Without ProGuard, I saw several developers launching their app on the market. A not – so – skilled hacker should not take more than a couple of hours to manipulate an app released without Proguard.
Pro Tip: But if you want top-notch security, then ProGuard is like a cardboard while you need a safe, and here it is, DexGuard.
6. Analytics Is Your Best Friend
You need to rely heavily on analytics tools to analyze the performance and use of different parts of your app if you want to create a truly amazing app.
By analytics, I refer to both crash reporting and app usage tracking and you need both of them.
Whatever you do, there’s something you can never make perfect. You’ll even see some of your best written code to fall flat on the ground when real users start using your app on a variety of Android devices and on different Android versions available.
Crash reporting tools can help you to track and fix them, one crash at a time.
You also need to start thinking like a marketer and analyze the use of your app’s different portions. That’s what’s going to help you bridge the gap between what you made and what your users really want.
Pro Tip: Here is an affordable market analysis tool, I love to use.
7. It’s Time to Optimize Your App
Generally speaking, this is something most of us don’t do, but you should and you need to.
There is a big difference between writing code and writing “optimized” code. Write code that runs quickly, takes less memory and consumes less device storage.
An unoptimized app works well under normal circumstances, but when put to different stressful situations, it can show you its true colors.
Check your app’s memory amount and search for memory leaks. Remember, a small leak can sink a large vessel. Spend time learning how the Garbage Collector works in Java, creating heap dumps and analyzing your live objects.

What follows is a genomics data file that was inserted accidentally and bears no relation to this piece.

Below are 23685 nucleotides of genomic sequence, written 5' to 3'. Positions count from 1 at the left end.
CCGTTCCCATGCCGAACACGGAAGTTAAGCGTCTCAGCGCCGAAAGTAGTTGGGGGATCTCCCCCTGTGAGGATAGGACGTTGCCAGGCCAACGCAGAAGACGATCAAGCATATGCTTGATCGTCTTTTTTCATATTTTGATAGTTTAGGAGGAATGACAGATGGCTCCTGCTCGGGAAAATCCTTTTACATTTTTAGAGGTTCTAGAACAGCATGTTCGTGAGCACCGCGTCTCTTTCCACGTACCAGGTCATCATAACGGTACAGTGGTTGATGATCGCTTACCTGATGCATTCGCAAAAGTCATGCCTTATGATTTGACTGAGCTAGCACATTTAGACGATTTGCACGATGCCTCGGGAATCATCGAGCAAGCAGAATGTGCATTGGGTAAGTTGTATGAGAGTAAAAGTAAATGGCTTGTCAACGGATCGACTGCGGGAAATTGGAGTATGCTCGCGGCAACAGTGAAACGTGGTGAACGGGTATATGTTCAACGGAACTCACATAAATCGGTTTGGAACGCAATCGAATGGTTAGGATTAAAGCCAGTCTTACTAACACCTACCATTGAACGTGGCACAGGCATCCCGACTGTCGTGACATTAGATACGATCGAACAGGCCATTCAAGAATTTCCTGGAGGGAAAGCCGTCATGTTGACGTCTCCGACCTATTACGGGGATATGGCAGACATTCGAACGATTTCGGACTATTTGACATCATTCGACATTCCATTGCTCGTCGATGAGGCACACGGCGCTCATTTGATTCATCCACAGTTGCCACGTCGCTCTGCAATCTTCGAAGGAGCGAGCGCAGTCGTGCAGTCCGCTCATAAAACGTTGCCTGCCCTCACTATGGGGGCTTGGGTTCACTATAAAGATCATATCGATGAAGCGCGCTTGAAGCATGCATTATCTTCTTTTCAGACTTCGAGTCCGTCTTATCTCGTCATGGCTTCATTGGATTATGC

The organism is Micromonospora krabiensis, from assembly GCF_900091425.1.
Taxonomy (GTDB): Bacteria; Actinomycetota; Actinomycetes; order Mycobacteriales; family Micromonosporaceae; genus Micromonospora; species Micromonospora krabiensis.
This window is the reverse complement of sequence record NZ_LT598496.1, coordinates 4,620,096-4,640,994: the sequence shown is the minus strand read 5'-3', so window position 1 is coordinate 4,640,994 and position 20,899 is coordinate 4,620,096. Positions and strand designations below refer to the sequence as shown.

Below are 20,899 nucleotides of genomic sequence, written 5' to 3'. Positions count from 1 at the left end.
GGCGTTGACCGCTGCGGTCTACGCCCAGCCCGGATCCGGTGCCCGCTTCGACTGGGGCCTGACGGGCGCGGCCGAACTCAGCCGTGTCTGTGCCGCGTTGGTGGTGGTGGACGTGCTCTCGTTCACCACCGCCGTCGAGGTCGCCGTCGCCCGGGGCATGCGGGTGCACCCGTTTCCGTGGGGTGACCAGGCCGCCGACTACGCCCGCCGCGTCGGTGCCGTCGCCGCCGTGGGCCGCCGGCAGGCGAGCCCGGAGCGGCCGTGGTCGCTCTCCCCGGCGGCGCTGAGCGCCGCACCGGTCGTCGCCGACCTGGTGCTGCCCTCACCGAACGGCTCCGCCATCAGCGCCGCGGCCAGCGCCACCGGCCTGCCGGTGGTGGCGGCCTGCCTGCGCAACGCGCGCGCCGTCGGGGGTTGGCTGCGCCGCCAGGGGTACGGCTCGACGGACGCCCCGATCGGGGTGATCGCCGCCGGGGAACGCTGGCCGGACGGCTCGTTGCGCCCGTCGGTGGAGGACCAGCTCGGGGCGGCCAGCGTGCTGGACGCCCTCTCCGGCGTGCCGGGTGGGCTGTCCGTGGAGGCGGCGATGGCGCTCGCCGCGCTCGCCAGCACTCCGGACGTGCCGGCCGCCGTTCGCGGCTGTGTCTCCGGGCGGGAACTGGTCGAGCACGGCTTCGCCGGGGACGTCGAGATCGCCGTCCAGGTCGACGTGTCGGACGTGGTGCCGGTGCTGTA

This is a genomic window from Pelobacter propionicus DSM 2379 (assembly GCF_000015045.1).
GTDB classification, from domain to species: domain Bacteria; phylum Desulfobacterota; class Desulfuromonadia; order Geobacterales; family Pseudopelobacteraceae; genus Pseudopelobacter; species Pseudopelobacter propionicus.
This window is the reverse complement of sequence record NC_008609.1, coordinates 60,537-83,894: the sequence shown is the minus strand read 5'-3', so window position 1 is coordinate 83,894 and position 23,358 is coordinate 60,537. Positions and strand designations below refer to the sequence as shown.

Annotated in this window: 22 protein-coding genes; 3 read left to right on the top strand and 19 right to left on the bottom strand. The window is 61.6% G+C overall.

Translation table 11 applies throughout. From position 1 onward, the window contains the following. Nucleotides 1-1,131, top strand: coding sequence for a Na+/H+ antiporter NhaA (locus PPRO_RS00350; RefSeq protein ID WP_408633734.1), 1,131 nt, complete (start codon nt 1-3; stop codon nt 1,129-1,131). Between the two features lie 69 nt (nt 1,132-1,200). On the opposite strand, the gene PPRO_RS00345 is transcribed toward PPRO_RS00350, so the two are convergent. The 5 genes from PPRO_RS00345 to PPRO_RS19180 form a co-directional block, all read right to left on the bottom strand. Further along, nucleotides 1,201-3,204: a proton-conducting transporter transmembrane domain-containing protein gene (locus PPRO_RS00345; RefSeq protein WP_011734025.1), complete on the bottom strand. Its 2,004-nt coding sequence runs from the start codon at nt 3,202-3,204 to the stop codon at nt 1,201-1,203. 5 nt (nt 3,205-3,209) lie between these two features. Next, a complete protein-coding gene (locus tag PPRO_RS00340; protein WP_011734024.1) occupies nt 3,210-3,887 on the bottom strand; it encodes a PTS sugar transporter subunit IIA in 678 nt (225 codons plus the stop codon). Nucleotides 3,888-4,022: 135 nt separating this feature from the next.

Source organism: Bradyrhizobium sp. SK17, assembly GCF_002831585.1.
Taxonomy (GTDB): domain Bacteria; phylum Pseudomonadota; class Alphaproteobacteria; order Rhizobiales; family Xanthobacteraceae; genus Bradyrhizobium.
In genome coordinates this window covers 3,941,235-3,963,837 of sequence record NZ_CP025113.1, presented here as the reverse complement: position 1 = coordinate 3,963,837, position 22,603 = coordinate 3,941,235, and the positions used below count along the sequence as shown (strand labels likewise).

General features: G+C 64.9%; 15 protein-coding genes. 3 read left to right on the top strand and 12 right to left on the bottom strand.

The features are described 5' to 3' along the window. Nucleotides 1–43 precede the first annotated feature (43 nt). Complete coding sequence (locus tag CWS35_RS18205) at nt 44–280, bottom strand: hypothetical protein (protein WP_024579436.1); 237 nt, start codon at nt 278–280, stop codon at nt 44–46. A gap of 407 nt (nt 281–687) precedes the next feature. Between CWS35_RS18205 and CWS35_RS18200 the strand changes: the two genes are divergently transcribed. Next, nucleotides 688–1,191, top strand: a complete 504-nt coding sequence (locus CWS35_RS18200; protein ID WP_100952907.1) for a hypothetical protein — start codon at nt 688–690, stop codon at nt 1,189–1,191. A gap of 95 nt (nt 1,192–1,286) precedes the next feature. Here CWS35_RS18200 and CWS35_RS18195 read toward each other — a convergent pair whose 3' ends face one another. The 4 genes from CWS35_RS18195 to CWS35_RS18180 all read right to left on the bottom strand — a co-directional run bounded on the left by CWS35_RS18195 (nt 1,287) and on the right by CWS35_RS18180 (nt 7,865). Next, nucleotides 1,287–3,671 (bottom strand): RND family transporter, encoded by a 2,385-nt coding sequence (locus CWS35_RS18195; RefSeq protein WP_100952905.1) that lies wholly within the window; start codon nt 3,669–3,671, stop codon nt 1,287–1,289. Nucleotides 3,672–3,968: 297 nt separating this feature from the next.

Pro Tip: Use Leak Canary to detect your memory leaks. It can save you a lot of time by automating this task for you.
8. Test, Test and When You Are Done, Test Again!
There is nothing more important than testing. This is something that should be at the top of your list.
Test as thoroughly as possible your app. Spend time writing test cases automatically. Creating your app with different stressful situations and seeing if it can survive.
I once made the mistake of hurrying to release my app and didn’t spend the time testing it properly. I waited for bugs to be faced by my users, report them, and then I would go and fix them.
Never, ever, ever do that. You might save a day, or two, or a week by cutting down time from testing, but will probably have to spend more than twice later.
Don’t do anything out of hurry, take your time and think long term. Be a visionary. Sow now, reap later.
9. Make it Difficult for the Hackers
The open-source nature of Android is what makes it vulnerable to attacks. Every Android app can be decompiled, reverse-engineered, ripped open, analyzed and manipulated with ease.
You don’t want that to happen to your app, right?
You should be able to safely store API keys in your app locally. If you’re dealing with users ‘ sensitive data, then you need to know how to encrypt them, which algorithm to choose (safe yet quick).
Also, the encryption keys should be stored securely in the server or locally (if necessary). Use the ADB (Android Debug Bridge) to prevent backup of your app data. Consider obfuscating it if you store sensitive data in the database.
If you have a premium version of your app that gets cracked and released for free. You’d have a severe business loss, right?
There are several things you can do to prevent the manipulation of your app. There’s nothing like security at 100 percent. With the right resources, tools and patience, any skilled and determined hacker can crack your app.
All you want to do is make it hard for the hacker to crack it, rather hard.
I’ve tried to share some of the lessons I’ve learned with Android development on this short journey. I’m going to go on my journey, learn more and share more. I hope it will help somebody and make life a little easier.